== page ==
With Himadventures, on a typical day children can indulge in several activities like rock climbing, river crossing and learning about knots.

Youreka, on the other hand, lets a child choose one activity and follows it up with a full eight-day programme revolving around it. For instance, if a child chooses ‘Vertical Limits’, he or she acclimatises on Day 1, learns about knots and ropes on Day 2, bouldering (learn different climbing techniques) on Day 3, tackling a rock face on Day 4 and so on.

“Our camps offer trekking, rock climbing, white water rafting, night hiking, rappelling, jumaring (technique used to ascend a rope), mountain biking and more,” says Pranav Kukreti, co-founder and director, Treks ’Rapids, an adventure sports learning outfit which runs the Chipmunks camps(www.trek

Adds Piyush Khandelwal, founding director, Rocksport, a Delhi-based adventure education organisation: “The kids also learn survival skills. They learn how to make improvised shelters, start a fire and read a compass.”

Himadventures has week-long camps till September in Naggar and Seo Bagh, Kullu, for Rs 10,000 per child. It includes tented accommodation, meals, activities but not transport. Call 08888201002.

Rocksport is offering 3-day camps in Shimla and Nainital ex-Delhi till May-end. Costs vary between Rs 4,575 and Rs 4,875 per child, depending on transport, and includes stay in luxury tents/ cottages, meals, activities. Call 011 32024090/91.

Outbound Adventure has a camp ex-Mumbai in Khandala from May 20 to May 27 for Rs 9,000 per child. It includes tented accommodation, meals, transport and activities. Call 022 26315019.

For water babies

Most camps include a fair dose of aqua adventure in their itineraries. And children needn’t be swimmers to participate. Make a splash and try white water rafting, body surfing (riding a wave with only the aid of specialised flippers), paddle caddie (paddling in twos on gentle waters) and even kayaking.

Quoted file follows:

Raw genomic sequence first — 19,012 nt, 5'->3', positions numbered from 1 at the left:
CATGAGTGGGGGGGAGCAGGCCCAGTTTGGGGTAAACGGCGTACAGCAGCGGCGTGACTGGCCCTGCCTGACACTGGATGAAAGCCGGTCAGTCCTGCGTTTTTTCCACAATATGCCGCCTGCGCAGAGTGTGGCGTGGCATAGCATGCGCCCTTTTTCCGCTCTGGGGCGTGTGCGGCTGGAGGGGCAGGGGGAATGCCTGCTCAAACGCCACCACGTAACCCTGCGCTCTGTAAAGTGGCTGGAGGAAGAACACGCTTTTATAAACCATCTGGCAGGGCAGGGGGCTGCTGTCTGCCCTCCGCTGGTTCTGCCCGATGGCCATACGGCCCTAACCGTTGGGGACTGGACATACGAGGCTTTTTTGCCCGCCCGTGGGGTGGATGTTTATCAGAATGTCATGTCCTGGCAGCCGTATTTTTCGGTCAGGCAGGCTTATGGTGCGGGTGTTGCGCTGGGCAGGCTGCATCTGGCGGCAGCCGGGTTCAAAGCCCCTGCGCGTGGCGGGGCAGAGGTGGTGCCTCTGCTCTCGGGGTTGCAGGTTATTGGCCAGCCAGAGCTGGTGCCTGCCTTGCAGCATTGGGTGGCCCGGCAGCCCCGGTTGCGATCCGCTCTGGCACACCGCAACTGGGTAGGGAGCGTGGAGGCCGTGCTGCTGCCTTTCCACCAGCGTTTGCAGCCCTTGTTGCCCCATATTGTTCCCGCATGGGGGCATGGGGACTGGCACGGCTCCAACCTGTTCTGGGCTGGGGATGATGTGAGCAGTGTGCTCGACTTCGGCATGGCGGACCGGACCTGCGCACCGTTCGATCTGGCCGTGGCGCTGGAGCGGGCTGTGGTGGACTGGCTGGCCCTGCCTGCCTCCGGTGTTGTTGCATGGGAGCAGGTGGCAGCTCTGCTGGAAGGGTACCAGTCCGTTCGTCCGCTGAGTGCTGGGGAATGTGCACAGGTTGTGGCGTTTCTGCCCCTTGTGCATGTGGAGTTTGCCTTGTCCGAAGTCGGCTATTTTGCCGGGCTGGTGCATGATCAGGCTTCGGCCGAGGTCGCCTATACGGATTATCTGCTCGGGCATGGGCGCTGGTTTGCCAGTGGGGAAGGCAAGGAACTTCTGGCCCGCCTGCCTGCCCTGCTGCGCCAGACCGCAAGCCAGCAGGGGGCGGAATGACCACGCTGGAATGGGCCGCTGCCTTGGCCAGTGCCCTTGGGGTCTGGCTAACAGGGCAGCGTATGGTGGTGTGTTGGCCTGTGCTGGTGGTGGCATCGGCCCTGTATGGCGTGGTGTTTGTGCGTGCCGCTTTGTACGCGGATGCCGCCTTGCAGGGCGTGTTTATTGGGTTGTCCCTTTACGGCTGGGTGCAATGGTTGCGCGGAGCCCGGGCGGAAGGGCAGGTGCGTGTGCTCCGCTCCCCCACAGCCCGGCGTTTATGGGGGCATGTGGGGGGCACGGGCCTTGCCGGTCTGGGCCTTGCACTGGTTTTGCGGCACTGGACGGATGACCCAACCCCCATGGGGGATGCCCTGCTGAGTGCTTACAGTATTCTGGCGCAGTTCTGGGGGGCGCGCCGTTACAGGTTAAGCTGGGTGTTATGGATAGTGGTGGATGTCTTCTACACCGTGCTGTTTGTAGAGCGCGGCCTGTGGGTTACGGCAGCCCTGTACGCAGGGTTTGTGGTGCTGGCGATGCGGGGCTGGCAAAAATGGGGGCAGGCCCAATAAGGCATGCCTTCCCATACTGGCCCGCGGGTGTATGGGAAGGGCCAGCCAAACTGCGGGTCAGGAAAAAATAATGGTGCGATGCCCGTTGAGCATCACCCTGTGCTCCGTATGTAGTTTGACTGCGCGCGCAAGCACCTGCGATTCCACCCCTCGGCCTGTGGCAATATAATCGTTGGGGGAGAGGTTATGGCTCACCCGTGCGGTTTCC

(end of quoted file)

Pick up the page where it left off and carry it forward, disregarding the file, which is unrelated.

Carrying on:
Sam Trek, a Maharashtra-based adventure tourism outfit, organises camps where children zip-line across a river, kayak or even jet-ski along with activities like rifle shooting, zorbing and rappelling at their Kolad (112km from Mumbai) or Bhor (139km from Mumbai) camping sites. “Every child gets a life jacket and we never take them to deep waters,” assures Sam Ansari, MD, Sam Trek.

Pugmarks Holidays (PG), offering adventure and wildlife experiences, has camps planned around watersports for children above 14 years. They can go scuba diving and kayaking in Lakshwadeep or bodysurfing in Rishikesh (of course, they need to be good swimmers for this one).

Sam Trek is offering 2-night and 3-day camps ex- Mumbai in Bhor and Kolad till July for Rs 5,600 per child. It includes tented accommodation, meals, transport, activities. Call 9011241766.

PG is running 8-day rafting camps in Rishikesh ex-Delhi till June. The cost per child is between Rs 14,500 and Rs 22,000, depending on transport, and includes tented accommodation, meals, activities. Call 022-24445938.